04.23.09

Republicans Obstruct Movement On Anti-Fraud Legislation

WASHINGTON (Thursday, April 23, 2009) – Senator Patrick Leahy (D-Vt.) expressed disappointment Thursday that a few Senate Republicans have stalled the Senate’s consideration of bipartisan legislation to strengthen the tools available to law enforcement to combat financial and mortgage fraud, and protect the economic recovery efforts.

Leahy introduced the Fraud Enforcement and Recovery Act (FERA) in February, and the Senate Judiciary Committee, which Leahy chairs, held a hearing shortly after the introduction.  The Committee overwhelmingly reported the legislation in early March.  The Senate Majority Leader, Harry Reid (D-Nev.) was forced to file a cloture motion in order to proceed to the bill earlier this week. 

When the Senate was able to consider the fraud enforcement measure, a dozen and one half amendments were offered, of which five were adopted and one was defeated in a roll call vote.  Every amendment offered relevant to the underlying fraud enforcement bill has been considered.  While the remaining pending amendments are extraneous to the underlying fraud enforcement legislation, Leahy and the Democratic leadership proposed to hold votes on each amendment.   Reid was forced to file for cloture to conclude consideration of the bipartisan legislation when the agreement was rejected, and a handful of Senate Republicans insisted on extending debate and offering additional, unrelated amendments.

Leahy said, “I think the Majority leader is doing the only thing he can do in this case.  And I’m surprised.  As he said, this legislation has strong bipartisan support, and bipartisan sponsorship.  It is designed to try to protect people from losing their retirement funds, their homes, their savings for their children to go to college – to protect the American from the mortgage lenders.  Everybody, across the political spectrum, has endorsed the bill.  We voted on every amendment to this bill.  It’s unfortunate for the people who are seeing their life savings being ripped off by unscrupulous criminals, that we can’t criminalize them in such a way to stop it.  I will be here to vote.  The irony is that the bill, when it finally gets to a vote, will probably pass overwhelmingly.  I thank the leader for what he’s doing.”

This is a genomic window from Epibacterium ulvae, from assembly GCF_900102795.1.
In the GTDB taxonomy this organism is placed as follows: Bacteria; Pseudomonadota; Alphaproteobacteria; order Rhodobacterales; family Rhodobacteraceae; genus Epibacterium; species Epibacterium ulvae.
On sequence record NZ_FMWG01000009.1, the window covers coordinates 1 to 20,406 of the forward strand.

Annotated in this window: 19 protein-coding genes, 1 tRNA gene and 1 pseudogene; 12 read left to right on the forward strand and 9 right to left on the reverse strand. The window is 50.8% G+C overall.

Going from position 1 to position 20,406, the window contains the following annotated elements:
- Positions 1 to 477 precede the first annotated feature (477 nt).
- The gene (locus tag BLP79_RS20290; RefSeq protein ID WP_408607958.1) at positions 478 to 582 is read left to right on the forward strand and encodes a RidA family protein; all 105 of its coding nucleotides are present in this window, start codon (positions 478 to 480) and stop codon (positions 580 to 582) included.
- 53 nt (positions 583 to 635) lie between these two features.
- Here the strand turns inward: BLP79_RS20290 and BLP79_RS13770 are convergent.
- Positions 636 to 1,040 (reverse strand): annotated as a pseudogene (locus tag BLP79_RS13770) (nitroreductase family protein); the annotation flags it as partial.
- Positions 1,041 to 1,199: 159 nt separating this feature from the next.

The Fraud Enforcement and Recovery Act will make necessary changes to criminal laws, including criminal fraud, securities law, and money laundering laws; increase the funding available to federal law enforcement agencies to combat mortgage fraud and financial fraud; and revise the False Claims Act to ensure that the government can recover taxpayer dollars lost to fraud.

On Thursday, Senate Majority Leader Harry Reid (D-Nev.) filed cloture on the Fraud Enforcement and Recovery Act.  A vote on the motion to invoke cloture is scheduled for a rare Saturday session.

The anti-fraud legislation is supported by the Obama administration, which stated in a Statement of Administration Policy on April 20 that it “strongly supports enactment” of the legislation.  On March 25, FBI Director Robert Mueller testified about the critical need for added resources to combat fraud and other white collar crime.  The Department of Justice, the U.S. Secret Service, the U.S. Postal Inspection Service, and the Inspector General of the Department of Housing and Urban Development each support the measure.  The legislation has also been endorsed by the Fraternal Order of Police, the Federal Law Enforcement Officers Association, the National Association of Assistant U.S. Attorneys, and Taxpayers Against Fraud.  The Fraud Enforcement and Recovery Act is sponsored by 19 Senators.

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